Children experiment and evolve toward maturation under the yoke of their culture. Boys are brought up with expectations. Girls are brought up with restrictions. (Somehow, it all “levels out.”) And although the general population perceives their standards to be proper and right and sanctioned, there are (evidently) comparatively few populaces that allow for overt individualization, that easily accept transgressions. At least, that is, as history would have it, until lately.

Nowadays, with television and the internet, with the ongoing liberation of autocracies and the (devilishly) deliberate dissolution of religions, there is an unprecedented crawling of cultural conceptions toward more and more integration. It is as if we are intermeshing. It is as if we are losing our (cherished) identity. It is as if the intermarriage between types and castes and cultures is making of our world a blend of all the Petrie dishes in which one hitherto was contained, even comfortably so! After all, a curfew, a curtailment, a leash, a set of expectations and rules and regulations (and appropriate proprieties) can render even the most curious of us with a sense of ‘safety’. We can always retreat to our domain. We know where our fence is. We know what our constraints are. And we can live with that.

But of late we are inundated with the call to commune with other cultures. Despite the difficult and debilitating differences of language, of cultural practice, of expected standards of living, of habit, and proclivity, and patterns of conduct, we are bound to progress toward intermingling. We are called out of our cages. We are made to cross fences. We are expected to accept and to shake hands and to be compassionate. We are dragged by Time itself toward a future in which the very sustenance of our (cherished) particularities becomes clearly problematic. Yes, ‘Clubs’ can be too restrictive. ‘Males only’ is a thing of the past. So is ‘Whites only’. And nowadays we will no longer support a business with a sign that reads, ‘No Jews.’ We are becoming integrative.

Yet we still control our children with phrases that can cauterize curiosity. If intelligence may be defined as the ability to keep curious, then why do we level someone with a sarcastic phrase like, “curiosity killed the cat”? Or persist with the, “tall-poppy syndrome”? Or, “Your head is too big for your boots!”? Then too, there is, “Don’t stand there, counting teeth, (go play with the other children.)” Thing is, the Bell Curve will naturally shove one into the preponderance of the populace, (individual instincts aside). We each have personality and character traits (in what we do, and how we do it,) that define our individuality, but collectively we tend to adhere to the theory that, “birds of a feather flock together.” Thing is, little children are raised to follow the status quo; if not by individual families, then certainly in the school system. And as the school culture changes, albeit ever so slowly, then so too do society’s cultural norms. Once, “I don’t give a damn,” became de-rigueur (following ‘Gone With The Wind’,) we promulgated an industry that promoted the acceptance of the hitherto ‘forbidden’. The slippery slope of casual indifference to the effect of one’s word choice upon sensitized others (around oneself,) has the upside of also not caring about the choice of one’s (inappropriate) apparel; of whether or not one wears a cap in a restaurant; of whether or not one smokes in the.... oh! We’ve made a law against that!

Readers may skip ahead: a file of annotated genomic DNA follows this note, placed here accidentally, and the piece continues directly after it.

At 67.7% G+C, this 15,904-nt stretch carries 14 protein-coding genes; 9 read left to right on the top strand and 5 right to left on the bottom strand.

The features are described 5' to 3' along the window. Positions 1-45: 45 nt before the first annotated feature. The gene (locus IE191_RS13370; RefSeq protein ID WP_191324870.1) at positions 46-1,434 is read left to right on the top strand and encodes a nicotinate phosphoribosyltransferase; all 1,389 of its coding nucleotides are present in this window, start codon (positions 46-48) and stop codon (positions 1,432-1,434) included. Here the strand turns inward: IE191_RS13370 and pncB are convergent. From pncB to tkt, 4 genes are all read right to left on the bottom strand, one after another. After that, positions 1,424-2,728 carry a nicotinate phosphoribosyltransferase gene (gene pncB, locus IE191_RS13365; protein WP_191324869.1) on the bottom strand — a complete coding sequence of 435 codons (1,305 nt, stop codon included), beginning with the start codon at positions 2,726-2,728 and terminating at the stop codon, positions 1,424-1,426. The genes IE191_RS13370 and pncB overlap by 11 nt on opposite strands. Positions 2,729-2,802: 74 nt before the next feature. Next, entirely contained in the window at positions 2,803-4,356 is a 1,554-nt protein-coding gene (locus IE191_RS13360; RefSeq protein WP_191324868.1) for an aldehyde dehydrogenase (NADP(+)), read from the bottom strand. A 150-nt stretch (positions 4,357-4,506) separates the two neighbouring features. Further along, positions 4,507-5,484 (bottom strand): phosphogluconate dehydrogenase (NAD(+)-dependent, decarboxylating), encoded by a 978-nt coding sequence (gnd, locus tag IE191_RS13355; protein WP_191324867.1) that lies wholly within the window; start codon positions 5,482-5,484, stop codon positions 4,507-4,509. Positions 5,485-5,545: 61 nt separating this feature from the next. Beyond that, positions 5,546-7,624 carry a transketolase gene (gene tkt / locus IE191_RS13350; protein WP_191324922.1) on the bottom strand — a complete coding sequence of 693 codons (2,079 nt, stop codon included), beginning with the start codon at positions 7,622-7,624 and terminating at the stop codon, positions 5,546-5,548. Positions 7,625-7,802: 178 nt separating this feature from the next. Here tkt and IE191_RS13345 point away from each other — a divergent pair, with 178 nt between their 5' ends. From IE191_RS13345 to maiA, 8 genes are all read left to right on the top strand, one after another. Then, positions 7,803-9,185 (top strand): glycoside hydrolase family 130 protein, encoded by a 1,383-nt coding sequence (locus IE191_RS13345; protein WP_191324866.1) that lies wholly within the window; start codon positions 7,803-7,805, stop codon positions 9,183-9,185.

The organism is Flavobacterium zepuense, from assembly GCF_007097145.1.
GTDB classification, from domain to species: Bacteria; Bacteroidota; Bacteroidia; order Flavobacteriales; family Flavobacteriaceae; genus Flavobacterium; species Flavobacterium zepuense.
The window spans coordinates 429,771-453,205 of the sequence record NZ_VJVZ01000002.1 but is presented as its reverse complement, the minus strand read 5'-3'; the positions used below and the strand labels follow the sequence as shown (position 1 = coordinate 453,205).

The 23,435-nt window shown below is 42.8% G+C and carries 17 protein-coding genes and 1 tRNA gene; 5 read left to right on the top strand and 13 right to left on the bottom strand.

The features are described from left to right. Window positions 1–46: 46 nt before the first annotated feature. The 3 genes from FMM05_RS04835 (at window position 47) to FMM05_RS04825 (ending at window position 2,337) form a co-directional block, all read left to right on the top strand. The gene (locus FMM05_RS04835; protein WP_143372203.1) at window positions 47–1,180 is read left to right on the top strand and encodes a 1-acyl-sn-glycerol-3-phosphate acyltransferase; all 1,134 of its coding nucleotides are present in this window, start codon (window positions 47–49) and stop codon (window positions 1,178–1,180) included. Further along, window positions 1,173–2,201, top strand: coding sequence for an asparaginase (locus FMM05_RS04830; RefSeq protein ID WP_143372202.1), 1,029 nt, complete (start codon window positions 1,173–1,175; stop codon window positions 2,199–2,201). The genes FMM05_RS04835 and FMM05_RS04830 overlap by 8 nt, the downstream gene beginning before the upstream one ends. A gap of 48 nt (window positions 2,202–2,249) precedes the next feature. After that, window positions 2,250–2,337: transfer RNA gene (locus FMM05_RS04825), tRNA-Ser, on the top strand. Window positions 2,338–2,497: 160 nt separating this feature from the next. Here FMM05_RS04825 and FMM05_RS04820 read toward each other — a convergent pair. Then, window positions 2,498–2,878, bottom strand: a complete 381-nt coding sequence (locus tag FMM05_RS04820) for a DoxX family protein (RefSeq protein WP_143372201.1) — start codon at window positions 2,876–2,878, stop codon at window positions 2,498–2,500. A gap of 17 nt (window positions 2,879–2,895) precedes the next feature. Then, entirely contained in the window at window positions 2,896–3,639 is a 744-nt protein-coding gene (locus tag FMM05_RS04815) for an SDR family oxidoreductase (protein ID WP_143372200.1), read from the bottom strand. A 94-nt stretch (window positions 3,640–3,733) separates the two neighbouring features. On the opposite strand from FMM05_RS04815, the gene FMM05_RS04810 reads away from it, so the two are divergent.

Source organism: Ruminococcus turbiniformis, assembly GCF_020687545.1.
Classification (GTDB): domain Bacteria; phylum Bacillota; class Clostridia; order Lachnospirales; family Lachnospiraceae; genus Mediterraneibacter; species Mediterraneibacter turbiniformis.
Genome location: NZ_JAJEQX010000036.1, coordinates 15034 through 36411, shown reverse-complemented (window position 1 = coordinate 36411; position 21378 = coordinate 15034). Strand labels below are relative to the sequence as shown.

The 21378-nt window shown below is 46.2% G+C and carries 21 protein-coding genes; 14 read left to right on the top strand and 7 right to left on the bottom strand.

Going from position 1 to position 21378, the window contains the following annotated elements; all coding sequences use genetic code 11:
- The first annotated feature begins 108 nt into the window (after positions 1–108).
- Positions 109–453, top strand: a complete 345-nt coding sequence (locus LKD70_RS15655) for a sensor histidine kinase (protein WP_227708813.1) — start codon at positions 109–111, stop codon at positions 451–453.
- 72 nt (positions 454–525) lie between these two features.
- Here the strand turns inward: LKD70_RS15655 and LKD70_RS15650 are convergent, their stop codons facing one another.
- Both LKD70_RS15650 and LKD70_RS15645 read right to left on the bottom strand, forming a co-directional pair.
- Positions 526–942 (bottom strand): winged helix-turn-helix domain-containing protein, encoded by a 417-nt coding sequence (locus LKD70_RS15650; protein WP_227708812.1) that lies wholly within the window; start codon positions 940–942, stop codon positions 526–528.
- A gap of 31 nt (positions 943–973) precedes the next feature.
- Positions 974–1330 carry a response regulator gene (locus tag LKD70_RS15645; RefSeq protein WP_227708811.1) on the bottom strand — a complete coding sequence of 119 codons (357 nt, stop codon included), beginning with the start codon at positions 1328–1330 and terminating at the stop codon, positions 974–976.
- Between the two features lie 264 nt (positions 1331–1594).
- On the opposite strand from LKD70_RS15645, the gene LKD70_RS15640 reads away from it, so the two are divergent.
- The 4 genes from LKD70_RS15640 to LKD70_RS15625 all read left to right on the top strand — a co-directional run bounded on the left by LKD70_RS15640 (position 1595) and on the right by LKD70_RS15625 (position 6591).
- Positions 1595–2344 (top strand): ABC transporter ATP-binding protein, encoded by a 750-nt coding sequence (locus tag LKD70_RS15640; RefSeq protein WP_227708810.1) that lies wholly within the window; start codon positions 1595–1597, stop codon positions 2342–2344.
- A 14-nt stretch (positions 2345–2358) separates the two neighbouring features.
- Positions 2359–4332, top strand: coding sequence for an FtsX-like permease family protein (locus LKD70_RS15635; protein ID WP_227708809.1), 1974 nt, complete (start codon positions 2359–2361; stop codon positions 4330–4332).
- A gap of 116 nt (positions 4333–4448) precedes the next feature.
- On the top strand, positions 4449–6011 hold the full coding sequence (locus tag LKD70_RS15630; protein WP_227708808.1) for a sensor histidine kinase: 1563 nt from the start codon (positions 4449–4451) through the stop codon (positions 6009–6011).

Shaming another does much, in later life, to make perhaps too hesitant one’s intuition, one’s curiosity, one’s belief in oneself, one’s ability (or one’s freedom) to make choices for oneself in the maze of trials that life entails. We learn to play it safe. We abide by the rules. We learn to fear the reach of the law, the condemnation of the crowd, the curtailment of our instincts. Our intelligence itself becomes suspect. Who do we think we are? So, we crouch into the bulge of the bell curve, adopt definitions of ourselves given to us by parents and peers and significant others, and presume we are too forward when we feel, somewhere down deep inside, that where we are ‘at,’ just simply isn’t enough. What’s around the bend? What’s over the horizon?  How dare you think that! Who do you think you are? Or... has the cat now got your tongue?